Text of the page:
Most Australians plan to get vaccinated against the coronavirus once it's available, but new surveys also show hesitancy in the community.
Australian National University analysis released on Friday shows close to three-in-five people would get the jab, while six per cent definitely won't and another seven per cent probably won't.
The survey of 3000 adults in August found females, people living in disadvantaged areas, those with more populist views and stronger religious beliefs were more likely to be hesitant to get vaccinated.
A separate survey of 1000 Australians found the same amount - six per cent - wouldn't get the vaccine.
The Dynata data also shows one in three would get the vaccine immediately after it's available while the same number would wait to speak to their doctor and only take it if recommended.
The Australian government has four vaccine deals on the table as well as access to 25 potential vaccines through an international agreement.
Health Minister Greg Hunt says all up, it would be enough to vaccinate Australia three times over.
"Our expectation remains that the first vaccines will be provided to health workers and subject to approvals, to the elderly in March and then we'll progressively rollout around the country," he told Adelaide radio 5AA on Thursday.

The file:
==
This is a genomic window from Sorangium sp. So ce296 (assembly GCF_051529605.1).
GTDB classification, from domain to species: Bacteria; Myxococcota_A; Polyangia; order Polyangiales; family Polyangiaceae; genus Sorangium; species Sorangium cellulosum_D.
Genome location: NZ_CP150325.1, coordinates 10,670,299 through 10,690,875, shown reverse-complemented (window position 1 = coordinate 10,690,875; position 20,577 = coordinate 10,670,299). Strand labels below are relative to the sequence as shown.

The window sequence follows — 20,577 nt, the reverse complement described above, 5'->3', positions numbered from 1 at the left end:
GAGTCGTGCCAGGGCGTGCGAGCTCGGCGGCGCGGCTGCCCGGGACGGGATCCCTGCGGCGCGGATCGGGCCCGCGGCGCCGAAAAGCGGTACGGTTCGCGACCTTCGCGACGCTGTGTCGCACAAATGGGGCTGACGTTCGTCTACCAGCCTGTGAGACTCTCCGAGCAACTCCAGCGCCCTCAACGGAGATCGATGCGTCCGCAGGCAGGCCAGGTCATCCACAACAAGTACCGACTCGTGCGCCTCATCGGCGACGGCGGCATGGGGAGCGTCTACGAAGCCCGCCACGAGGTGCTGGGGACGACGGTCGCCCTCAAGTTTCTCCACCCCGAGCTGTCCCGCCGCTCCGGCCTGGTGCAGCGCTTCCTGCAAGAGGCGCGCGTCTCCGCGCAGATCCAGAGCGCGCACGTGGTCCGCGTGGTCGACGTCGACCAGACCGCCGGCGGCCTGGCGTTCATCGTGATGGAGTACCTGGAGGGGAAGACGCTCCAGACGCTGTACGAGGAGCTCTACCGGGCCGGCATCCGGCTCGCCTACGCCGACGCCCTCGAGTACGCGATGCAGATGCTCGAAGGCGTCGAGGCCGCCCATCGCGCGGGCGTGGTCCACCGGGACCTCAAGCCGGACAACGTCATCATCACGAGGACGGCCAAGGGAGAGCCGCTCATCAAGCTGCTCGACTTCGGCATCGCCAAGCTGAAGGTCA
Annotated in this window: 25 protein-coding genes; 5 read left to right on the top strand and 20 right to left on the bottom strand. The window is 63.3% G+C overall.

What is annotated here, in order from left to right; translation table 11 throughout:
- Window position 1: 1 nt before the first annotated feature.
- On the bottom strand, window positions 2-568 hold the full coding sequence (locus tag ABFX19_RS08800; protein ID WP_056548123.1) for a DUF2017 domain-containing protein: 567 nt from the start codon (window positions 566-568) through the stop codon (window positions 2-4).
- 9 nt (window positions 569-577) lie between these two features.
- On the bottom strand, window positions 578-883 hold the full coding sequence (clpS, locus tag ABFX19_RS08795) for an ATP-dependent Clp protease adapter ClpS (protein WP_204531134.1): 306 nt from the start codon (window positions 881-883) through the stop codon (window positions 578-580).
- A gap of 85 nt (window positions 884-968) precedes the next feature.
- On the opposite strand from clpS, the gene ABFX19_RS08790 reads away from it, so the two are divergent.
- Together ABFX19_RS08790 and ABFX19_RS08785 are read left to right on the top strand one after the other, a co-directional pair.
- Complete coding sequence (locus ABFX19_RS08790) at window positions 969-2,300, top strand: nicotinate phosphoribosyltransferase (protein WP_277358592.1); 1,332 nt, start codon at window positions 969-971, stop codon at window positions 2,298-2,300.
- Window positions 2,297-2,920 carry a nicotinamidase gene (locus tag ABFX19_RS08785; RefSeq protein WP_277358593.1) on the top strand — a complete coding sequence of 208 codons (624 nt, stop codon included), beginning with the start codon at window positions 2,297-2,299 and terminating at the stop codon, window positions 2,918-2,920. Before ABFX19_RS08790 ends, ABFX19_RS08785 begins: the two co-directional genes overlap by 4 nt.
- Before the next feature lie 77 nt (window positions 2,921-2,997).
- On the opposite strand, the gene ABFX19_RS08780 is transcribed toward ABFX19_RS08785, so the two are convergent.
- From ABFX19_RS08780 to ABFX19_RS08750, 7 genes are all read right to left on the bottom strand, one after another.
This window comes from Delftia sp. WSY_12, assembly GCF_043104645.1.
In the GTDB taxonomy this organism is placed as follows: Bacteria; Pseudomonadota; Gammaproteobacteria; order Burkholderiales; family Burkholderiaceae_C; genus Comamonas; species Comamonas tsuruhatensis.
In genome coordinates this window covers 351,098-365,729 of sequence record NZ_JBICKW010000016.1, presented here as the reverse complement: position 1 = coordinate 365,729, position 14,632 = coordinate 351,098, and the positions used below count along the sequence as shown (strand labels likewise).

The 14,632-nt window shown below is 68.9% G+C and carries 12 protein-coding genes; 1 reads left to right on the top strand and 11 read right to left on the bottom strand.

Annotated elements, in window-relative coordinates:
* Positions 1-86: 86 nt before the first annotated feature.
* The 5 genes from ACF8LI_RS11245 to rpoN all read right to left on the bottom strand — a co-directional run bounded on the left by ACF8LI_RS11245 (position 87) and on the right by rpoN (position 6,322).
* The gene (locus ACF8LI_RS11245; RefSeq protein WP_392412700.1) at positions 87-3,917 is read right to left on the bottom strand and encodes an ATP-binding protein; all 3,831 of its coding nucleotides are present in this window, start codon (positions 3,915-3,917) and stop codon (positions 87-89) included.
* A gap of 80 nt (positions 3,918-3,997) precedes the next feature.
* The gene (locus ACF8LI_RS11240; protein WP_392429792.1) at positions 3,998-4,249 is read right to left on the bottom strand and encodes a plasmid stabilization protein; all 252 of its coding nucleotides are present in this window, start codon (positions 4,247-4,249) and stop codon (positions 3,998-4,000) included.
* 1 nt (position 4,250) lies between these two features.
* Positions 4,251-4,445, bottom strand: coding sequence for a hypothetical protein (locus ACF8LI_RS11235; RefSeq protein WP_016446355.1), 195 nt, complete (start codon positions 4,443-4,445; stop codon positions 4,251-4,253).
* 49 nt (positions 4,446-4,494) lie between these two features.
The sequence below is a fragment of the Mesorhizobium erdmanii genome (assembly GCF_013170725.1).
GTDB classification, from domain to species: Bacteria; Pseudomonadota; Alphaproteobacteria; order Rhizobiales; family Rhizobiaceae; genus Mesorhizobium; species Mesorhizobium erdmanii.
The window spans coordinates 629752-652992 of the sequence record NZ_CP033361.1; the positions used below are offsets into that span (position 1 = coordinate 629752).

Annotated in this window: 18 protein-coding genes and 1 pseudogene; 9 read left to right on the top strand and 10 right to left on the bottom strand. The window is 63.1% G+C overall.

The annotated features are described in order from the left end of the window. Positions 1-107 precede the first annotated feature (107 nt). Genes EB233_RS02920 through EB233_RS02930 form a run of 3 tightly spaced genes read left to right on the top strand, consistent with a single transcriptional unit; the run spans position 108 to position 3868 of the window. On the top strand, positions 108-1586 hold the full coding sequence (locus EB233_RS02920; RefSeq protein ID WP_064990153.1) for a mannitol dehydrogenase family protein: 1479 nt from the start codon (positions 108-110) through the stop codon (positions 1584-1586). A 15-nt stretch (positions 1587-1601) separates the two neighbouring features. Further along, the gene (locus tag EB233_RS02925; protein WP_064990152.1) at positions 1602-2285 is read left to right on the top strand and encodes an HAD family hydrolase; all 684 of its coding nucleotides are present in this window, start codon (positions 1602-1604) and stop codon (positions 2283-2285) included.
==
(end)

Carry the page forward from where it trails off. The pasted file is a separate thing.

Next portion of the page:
The government's goal is to have all Australians who choose to be vaccinated to have the jab by the end of next year.
It comes as Adelaide's Parafield cluster was revised down to 22 infections late on Thursday, the state's first day of its strict six-day lockdown.
One case previously linked to the cluster had since been excluded from state's coronavirus numbers, SA Health said.
Another 17 people are suspected to have the disease and are waiting for test results.
It is believed the cluster began from the hotel quarantine system after a cleaner caught the virus from a surface and infected her family members.
Melbourne's deadly outbreak also spread after the virus escaped from hotel quarantine.
Moves are in place to ensure hotel quarantine workers are tested weekly.
Western Australia's government is finalising legal directions to enforce mandatory virus testing for hotel quarantine workers but has no plans to stop security guards from taking up other jobs.
Victoria has flagged that its revamped hotel quarantine program will require all workers to either work for the government or be exclusively contracted to facilities.
An inquiry into Victoria's regime recommended people not work across multiple environments.
The state has closed its border with South Australia for 48 hours, after fragments of COVID-19 were detected in wastewater along freight corridors.
A permit system will then come into effect from Sunday.
Queensland, WA, Tasmania and the NT have also restricted travel by South Australians.
Australian Associated Press